As of May 2007, the consolidated watch list contained approximately 755,000 records.
From December 2003 through May 2007, screening and law enforcement agencies encountered individuals who were positively matched to watch list records approximately 53,000 times. Many individuals were matched multiple times. The outcomes of these encounters reflect an array of actions, such as arrests; denials of entry into the United States; and, most often, questioning and release. . . .
[S]ome subjects of watch list records have passed undetected through agency screening processes and were not identified, for example, until after they had boarded and flew on an aircraft or were processed at a port of entry and admitted into the United States. . . . the government lacks an up-to-date strategy and implementation plan for optimizing use of the terrorist watch list. Also lacking are clear lines of authority and responsibility.
Just 1% of nominations to put someone on the list are rejected (GAO report, pdf page 27). About 596,000 records have been added to the list since June 2004. Since the system's inception about 100,000 records have been removed from the list (pdf page 29).
The administration agrees that using the list may be useless or counterproductive (at pdf pages 41-42, emphasis added):
According to TSA, the administration has concluded that non-use of the full watch list does not constitute a security vulnerability; however, TSA did not explain the basis for this determination. Also, DHS’s Office for Civil Rights and Civil Liberties emphasized that there is a strong argument against increasing the number of watch list records TSA uses to prescreen passengers. Specifically, the office noted that if more records were used, the number of misidentifications would expand to unjustifiable proportions, increasing administrative costs within DHS, without a measurable increase in security. The office also noted that an expansion of the No Fly and Selectee lists could even alert a greater number of individuals to their watch list status, compromising security rather than advancing it. Further, according to the office, as the number of U.S. citizens denied and delayed boarding on domestic flights increases, so does the interest in maintaining watch list records that are as accurate as possible. Also, the office noted that an increase in denied and delayed boarding of flights could generate volumes of complaints or queries that exceed the current capabilities of the watch list redress process.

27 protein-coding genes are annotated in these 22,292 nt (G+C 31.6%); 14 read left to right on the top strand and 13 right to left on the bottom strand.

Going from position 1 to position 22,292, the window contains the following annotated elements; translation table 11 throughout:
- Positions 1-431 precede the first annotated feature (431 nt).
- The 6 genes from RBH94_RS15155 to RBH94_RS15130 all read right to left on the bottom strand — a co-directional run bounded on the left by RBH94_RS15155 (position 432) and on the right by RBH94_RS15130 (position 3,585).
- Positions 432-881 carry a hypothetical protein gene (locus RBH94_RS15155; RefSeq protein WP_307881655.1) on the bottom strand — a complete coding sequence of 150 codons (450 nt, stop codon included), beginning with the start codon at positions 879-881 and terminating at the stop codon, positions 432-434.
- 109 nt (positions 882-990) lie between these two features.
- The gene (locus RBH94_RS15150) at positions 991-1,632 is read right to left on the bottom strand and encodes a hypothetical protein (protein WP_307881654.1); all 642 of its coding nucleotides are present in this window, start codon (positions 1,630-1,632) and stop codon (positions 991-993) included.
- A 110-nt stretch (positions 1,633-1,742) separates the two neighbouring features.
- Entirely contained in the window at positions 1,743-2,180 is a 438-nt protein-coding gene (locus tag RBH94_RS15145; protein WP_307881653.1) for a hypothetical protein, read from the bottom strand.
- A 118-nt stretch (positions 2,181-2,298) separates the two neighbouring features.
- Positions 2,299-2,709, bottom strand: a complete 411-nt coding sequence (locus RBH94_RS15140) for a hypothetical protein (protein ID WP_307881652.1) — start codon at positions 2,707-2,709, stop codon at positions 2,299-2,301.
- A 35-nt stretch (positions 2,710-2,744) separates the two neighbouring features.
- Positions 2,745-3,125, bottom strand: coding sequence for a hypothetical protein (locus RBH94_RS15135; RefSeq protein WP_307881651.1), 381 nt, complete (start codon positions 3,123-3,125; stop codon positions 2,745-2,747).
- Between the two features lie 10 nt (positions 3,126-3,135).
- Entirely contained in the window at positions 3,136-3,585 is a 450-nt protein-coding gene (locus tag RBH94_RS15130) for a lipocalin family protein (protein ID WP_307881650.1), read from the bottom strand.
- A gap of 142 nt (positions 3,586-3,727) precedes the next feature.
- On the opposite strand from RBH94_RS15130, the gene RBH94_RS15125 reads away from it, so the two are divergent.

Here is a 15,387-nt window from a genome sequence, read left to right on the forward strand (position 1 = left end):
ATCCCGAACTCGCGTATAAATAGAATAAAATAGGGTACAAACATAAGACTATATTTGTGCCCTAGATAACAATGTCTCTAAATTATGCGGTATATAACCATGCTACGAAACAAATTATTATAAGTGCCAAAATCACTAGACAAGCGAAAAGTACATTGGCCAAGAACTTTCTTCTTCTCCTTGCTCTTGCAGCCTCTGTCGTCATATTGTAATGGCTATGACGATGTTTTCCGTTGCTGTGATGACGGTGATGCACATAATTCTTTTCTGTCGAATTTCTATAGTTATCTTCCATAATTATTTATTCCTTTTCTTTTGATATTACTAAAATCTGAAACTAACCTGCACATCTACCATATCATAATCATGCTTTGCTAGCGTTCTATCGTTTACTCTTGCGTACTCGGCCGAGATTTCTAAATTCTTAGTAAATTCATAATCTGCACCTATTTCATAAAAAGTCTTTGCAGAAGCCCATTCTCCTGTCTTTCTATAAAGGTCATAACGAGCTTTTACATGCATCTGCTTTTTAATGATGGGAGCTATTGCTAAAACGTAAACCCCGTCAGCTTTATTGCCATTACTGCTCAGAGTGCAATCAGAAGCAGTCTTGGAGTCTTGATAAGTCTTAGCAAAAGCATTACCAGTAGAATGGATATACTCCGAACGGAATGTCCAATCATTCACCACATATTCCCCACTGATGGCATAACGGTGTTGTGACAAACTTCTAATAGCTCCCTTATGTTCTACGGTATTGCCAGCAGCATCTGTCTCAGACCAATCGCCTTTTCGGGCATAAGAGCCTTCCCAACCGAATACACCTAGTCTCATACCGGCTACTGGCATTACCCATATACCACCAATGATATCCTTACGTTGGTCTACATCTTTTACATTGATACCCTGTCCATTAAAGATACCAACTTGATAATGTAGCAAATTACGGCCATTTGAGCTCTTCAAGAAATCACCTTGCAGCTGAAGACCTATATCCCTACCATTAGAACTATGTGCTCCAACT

The report notably doesn't identify what percentage of the 53,000 watch list related matches were false positives, but implies that the percentage is high, and expressly notes that many people are repeatedly dogged by false positive matches.
[T]he number of matches has increased each year—from 4,876 during the first 10-month period of TSC’s operations to 14,938 during fiscal year 2005, to 19,887 during fiscal year 2006. This increase can be attributed partly to the growth in the number of records in the consolidated terrorist watch list and partly to the increase in the number of agencies that use the list for screening purposes. Our analysis of TSC data also indicates that many individuals were encountered multiple times. For example, a truck driver who regularly crossed the U.S.-Canada border or an individual who frequently took international flights could each account for multiple encounters.
I'll also state the obvious. The United States government does not know the name of 775,000 terrorists in the United States and there aren't remotely that many terrorists who come anywhere near the United States. I very much doubt that there are even 7,750 terrorists in the United States. And, I very much doubt that the United States has any awareness of the threat posed by a majority of the terrorists in the United States. Also, few potential terrorists pose a theat to civil aviation after the passenger screening process is completed. There probably aren't even 775 people on that list who are actual threats to civil aviation or public safety.
Moreover, because the list is disproportionately of suspected "international terrorists" rather than of suspected "domestic terrorists", the percentage of foreign and immigrant persons who trigger false positives is astoundingly high. It doesn't help that in many parts of the word, certain names are very common. Everybody and their brother in the Islamic world has a name from the Koran. The vast majority of people in East Asia share fewer than forty last names. Latin America, similarly, is dominated by a small number of surnames (sociologists regularly use them as a proxy for Hispanic heritage) and has many common first names. One Jose Garcia or Fatima (no last name used) in the terrorist watch list puts a lot of people in a world of hurt.
A 99.9% inaccurate terrorist watch list is worse than nothing.
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